On the eve of one year of demonetisation, Finance Minister Arun Jaitley said that 18 lakh people were identified whose deposits were disproportionate, and they are now answerable to the income tax authorities.
On the eve of one year of demonetisation, Finance Minister Arun Jaitley said that 18 lakh people were identified whose deposits were disproportionate, and they are now answerable to the income tax authorities. Asserting that the 99% of demonetised notes which came to the system was not a failure of demonetisation, the Finance Minister said that when the cash comes into the bank, it’s found out who owns that money.
The cash has come to the banks — so whether it is put into mutual funds, insurance, capital markets — in all these areas resource availability has risen in one year. This in itself is an indication that more means are going into the formal economy, Arun Jaitley said while addressing a press conference on one year of demonetisation.
Arun Jaitley said that the “status quo” in the Indian economy which was dominated by excessive cash needed to be “shaken up” to crackdown number of tax evasion in the country. He said that the excessive domination of cash usage in India was at 12.2% of GDP. He further said that when there is excessive cash domination, there is more tax evasion. The taxpayers not only pay for themselves but also for tax evaders, which is a “double whammy” on taxpayers, Arun Jaitley said.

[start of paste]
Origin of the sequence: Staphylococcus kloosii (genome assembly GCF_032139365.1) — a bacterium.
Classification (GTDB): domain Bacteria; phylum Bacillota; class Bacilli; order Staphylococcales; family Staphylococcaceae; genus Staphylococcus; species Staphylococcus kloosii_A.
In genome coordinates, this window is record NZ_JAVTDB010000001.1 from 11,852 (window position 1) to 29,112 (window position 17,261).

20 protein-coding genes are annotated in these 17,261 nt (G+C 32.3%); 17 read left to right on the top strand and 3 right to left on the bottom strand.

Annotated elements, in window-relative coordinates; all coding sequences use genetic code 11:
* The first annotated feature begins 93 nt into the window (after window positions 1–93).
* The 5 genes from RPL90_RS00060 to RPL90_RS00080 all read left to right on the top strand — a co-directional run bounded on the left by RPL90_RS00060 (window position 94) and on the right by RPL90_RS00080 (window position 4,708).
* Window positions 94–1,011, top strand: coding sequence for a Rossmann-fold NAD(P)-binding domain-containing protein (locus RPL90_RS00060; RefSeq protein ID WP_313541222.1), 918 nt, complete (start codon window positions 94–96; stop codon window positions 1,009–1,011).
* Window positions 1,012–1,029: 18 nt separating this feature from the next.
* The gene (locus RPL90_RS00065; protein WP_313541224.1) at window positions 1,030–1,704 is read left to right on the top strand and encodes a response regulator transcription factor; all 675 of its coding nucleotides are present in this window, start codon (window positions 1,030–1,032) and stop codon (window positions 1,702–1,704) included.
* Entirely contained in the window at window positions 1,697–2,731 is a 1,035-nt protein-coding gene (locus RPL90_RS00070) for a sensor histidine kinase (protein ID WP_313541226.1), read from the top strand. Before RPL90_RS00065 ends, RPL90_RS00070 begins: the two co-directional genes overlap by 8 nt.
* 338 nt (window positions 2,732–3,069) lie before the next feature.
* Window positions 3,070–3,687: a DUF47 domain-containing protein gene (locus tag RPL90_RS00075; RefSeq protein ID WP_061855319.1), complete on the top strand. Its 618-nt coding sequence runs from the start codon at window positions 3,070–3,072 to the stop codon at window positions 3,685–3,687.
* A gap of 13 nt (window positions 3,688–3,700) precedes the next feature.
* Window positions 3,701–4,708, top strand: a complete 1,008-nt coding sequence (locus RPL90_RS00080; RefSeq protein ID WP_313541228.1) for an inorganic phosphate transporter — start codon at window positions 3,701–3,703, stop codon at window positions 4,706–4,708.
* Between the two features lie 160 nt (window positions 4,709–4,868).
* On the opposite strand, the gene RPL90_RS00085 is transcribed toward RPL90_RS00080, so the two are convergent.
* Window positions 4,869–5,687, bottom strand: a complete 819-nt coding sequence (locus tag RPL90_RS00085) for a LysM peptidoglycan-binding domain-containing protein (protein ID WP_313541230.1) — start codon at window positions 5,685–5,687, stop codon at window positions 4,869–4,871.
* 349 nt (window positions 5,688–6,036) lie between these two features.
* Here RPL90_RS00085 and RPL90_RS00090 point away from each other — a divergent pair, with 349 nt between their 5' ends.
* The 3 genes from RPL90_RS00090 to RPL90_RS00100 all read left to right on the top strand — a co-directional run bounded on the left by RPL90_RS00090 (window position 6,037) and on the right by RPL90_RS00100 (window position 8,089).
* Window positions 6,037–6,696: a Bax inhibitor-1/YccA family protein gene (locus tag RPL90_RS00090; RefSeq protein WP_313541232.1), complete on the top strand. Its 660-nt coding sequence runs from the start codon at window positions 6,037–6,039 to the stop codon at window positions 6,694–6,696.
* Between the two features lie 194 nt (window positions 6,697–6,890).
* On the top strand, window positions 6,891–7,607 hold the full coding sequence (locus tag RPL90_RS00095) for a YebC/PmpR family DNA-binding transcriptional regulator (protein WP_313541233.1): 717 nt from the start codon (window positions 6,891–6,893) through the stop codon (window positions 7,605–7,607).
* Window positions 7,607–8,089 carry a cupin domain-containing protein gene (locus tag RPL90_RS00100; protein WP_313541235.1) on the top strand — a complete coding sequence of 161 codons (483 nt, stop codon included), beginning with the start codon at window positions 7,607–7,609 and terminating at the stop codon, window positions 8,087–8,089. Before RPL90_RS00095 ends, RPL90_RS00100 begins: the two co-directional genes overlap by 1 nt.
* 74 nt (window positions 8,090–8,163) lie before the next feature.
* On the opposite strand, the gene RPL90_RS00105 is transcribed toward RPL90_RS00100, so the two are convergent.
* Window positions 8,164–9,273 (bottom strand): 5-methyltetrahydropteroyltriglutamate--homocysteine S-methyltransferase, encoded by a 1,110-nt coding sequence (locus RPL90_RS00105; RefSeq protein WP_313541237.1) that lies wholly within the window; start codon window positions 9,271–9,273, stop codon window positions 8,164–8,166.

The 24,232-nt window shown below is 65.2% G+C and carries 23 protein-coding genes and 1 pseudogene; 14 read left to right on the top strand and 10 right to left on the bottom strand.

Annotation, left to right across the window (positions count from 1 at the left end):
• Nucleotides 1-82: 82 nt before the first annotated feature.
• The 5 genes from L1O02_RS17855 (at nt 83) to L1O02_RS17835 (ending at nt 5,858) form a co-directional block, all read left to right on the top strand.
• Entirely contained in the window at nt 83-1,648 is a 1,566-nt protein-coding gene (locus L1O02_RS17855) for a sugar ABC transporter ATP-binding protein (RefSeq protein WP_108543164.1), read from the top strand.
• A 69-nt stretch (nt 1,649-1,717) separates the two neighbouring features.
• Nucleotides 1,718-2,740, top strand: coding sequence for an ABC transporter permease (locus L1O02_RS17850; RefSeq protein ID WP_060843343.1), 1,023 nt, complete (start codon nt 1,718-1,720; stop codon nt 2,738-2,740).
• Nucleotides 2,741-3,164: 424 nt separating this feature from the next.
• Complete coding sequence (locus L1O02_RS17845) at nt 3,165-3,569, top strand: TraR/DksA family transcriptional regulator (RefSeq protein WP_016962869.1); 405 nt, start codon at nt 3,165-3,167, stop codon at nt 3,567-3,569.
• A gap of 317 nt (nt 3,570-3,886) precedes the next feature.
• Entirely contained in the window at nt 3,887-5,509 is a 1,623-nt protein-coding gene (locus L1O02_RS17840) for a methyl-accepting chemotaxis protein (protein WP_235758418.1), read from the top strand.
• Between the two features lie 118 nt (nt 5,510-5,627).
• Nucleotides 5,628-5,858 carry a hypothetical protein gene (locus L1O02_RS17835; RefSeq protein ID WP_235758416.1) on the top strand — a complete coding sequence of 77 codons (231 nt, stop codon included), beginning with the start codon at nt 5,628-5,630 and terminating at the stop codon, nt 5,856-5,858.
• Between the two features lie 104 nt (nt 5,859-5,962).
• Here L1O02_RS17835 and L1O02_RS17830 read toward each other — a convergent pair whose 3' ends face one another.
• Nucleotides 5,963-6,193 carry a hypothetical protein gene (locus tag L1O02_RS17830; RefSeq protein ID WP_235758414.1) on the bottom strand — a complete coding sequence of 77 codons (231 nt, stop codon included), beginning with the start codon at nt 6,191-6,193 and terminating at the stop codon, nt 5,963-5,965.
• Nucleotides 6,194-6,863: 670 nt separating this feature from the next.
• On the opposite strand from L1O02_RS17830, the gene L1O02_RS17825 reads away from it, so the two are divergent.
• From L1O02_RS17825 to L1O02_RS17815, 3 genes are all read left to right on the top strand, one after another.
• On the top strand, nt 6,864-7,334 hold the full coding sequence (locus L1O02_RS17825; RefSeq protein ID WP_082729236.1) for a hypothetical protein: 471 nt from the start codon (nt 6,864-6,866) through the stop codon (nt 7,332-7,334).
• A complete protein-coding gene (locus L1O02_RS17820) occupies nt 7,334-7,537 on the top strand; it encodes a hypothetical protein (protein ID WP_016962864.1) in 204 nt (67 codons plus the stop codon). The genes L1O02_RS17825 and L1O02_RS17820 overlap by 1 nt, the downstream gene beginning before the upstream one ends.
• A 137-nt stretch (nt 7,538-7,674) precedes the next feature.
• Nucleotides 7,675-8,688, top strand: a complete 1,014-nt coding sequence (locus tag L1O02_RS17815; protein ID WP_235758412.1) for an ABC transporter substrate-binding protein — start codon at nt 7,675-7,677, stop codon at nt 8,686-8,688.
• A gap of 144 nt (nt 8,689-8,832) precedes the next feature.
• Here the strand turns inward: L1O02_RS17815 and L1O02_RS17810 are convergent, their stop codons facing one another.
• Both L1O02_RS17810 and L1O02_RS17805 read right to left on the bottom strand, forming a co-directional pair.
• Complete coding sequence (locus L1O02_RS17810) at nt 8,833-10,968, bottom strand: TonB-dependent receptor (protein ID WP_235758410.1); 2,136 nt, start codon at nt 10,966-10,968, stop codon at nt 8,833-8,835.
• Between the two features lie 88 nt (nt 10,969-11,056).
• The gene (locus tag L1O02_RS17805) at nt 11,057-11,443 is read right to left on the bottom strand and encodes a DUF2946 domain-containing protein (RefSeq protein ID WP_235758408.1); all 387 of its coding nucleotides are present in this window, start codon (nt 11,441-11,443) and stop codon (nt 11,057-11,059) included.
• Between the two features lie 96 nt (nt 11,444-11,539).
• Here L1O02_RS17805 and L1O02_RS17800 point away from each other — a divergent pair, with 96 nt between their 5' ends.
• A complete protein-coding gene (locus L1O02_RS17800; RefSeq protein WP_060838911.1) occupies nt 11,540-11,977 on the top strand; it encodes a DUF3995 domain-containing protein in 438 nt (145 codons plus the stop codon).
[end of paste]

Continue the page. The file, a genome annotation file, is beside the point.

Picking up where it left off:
The Finance Minister also listed several steps like Benami property, indirect tax reform taken to make India free from corruption and tax evasion. He further said that demonetisation as a single step was enough to improve the situation, but it has changed the agenda towards that direction, towards a less cash economy — rise in the number of assessees, increase in the digital transaction. High denomination currency was seized, Arun Jaitley said.
On November 8, 2016, Prime Minister Narendra Modi, in a televised nationwide address, announced to ban high-denomination notes of Rs 500 and Rs 1,000, and announced new notes of Rs 500 and Rs 2,000. The public was given 53 days to deposit or exchange old notes. Then, terrorism, corruption and black money were at the centre of Prime Minister’s decision to ban high-value notes.
“To break the grip of corruption and black money, we have decided that the 500 rupee and 1,000 rupee currency notes presently in use will no longer be legal tender from midnight tonight, that is 8th November 2016. This means that these notes will not be acceptable for transactions from midnight onwards. The 500 and 1,000 rupee notes hoarded by anti-national and anti-social elements will become just worthless pieces of paper,” the Prime Minister had said.